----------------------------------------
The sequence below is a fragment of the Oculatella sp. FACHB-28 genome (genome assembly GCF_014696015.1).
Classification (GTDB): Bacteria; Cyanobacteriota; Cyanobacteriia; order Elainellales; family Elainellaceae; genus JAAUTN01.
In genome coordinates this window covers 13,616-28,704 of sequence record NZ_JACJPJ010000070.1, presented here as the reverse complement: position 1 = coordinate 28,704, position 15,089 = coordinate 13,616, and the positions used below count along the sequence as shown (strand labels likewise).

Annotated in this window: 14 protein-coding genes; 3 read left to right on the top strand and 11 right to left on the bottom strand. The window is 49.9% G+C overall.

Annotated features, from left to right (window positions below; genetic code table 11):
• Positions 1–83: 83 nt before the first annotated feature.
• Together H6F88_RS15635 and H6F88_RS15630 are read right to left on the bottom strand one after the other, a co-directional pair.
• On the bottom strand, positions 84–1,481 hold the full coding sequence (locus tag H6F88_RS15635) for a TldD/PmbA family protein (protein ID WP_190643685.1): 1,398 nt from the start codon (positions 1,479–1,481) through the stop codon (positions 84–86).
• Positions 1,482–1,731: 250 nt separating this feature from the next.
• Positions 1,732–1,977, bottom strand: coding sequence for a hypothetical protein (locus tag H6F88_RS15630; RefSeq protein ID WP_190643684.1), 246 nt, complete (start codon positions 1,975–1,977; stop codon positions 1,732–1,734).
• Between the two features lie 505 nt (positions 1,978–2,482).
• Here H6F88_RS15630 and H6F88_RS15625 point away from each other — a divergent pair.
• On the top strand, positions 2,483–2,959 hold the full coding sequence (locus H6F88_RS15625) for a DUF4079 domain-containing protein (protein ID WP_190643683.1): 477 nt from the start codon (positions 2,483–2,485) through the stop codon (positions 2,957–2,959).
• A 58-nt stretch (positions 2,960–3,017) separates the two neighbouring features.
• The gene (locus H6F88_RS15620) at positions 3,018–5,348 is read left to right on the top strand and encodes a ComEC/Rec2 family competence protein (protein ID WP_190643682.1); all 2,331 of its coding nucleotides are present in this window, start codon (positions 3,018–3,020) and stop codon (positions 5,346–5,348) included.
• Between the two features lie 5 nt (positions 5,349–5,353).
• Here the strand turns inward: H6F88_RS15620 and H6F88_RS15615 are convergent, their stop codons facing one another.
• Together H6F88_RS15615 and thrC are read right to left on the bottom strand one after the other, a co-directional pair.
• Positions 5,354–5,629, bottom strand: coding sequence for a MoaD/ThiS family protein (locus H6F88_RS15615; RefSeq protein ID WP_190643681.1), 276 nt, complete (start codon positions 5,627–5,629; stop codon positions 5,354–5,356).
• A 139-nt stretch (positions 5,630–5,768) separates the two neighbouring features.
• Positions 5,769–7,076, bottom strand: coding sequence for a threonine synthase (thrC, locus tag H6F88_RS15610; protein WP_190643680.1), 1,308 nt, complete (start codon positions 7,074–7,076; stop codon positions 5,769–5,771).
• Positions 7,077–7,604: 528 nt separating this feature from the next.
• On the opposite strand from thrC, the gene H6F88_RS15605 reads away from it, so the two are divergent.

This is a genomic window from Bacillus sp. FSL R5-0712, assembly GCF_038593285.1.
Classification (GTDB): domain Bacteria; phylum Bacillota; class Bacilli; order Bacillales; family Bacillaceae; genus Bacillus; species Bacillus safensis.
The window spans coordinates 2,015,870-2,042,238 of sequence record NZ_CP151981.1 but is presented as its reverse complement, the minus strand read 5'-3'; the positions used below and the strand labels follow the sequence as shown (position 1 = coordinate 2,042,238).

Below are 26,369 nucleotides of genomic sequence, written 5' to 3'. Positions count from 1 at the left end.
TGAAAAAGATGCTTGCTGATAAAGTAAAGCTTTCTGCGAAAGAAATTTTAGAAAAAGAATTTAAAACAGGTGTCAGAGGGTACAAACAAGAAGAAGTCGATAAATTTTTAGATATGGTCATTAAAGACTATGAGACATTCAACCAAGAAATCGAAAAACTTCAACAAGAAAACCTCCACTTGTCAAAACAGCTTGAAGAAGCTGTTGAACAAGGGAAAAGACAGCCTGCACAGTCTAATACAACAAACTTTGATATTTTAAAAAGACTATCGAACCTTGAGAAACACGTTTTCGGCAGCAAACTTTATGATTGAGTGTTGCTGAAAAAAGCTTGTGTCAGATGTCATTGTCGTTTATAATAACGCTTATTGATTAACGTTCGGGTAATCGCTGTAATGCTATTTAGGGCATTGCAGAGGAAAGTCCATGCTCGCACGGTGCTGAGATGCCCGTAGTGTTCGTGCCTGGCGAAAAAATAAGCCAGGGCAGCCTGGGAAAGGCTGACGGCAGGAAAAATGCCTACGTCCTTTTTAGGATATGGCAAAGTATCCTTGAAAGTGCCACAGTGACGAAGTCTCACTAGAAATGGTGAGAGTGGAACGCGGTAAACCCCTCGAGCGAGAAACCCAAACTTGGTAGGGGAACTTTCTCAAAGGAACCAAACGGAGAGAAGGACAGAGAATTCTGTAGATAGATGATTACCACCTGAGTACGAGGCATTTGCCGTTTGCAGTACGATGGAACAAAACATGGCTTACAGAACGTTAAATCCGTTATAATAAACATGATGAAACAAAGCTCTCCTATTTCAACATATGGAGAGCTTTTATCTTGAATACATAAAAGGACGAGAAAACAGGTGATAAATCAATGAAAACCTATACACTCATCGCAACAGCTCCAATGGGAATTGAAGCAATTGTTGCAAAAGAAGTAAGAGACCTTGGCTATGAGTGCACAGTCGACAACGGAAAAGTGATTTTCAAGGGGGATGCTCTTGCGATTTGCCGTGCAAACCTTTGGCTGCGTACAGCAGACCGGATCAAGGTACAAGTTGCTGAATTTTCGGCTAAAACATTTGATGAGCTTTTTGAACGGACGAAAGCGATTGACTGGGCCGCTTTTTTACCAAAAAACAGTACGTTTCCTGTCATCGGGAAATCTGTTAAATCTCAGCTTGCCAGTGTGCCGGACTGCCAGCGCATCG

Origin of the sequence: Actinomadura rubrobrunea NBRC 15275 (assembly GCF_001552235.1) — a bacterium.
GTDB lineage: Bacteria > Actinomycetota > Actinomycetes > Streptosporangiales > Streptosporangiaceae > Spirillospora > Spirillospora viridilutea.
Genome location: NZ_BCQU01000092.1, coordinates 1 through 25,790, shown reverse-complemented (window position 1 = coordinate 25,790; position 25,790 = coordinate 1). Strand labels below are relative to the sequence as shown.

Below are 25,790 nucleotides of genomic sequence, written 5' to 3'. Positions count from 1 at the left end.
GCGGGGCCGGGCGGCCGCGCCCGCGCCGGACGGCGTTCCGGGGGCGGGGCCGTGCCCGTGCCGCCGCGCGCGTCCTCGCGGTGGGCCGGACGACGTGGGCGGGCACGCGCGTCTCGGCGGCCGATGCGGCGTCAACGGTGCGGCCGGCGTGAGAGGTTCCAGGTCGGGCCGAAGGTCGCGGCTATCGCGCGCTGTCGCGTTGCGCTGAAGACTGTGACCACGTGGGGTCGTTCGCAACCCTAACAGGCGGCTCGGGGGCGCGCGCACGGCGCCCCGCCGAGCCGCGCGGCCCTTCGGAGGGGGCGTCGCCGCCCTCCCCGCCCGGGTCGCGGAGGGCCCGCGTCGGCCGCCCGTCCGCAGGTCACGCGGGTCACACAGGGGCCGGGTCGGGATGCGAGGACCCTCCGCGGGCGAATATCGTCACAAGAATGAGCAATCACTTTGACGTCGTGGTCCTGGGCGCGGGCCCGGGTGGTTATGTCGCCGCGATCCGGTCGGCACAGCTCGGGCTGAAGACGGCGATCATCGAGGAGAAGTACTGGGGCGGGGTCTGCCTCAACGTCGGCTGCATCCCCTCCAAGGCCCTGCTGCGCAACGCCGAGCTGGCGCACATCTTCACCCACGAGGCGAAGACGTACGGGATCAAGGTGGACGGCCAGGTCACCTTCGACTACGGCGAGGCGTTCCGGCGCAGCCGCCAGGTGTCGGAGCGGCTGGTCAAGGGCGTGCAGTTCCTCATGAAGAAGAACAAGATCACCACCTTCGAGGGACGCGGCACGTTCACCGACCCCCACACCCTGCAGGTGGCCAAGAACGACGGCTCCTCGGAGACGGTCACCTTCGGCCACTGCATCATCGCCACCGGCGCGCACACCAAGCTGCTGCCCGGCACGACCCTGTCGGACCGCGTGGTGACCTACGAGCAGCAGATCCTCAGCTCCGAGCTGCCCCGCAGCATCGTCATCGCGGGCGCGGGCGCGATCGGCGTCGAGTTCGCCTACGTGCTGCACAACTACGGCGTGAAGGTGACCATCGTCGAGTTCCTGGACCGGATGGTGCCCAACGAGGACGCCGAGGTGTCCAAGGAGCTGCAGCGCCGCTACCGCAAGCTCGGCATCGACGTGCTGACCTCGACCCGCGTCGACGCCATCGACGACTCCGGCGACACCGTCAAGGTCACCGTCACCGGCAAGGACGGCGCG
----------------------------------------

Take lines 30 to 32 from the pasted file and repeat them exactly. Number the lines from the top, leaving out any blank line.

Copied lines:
GTDB lineage: Bacteria > Actinomycetota > Actinomycetes > Streptosporangiales > Streptosporangiaceae > Spirillospora > Spirillospora viridilutea.
Genome location: NZ_BCQU01000092.1, coordinates 1 through 25,790, shown reverse-complemented (window position 1 = coordinate 25,790; position 25,790 = coordinate 1). Strand labels below are relative to the sequence as shown.

Below are 25,790 nucleotides of genomic sequence, written 5' to 3'. Positions count from 1 at the left end.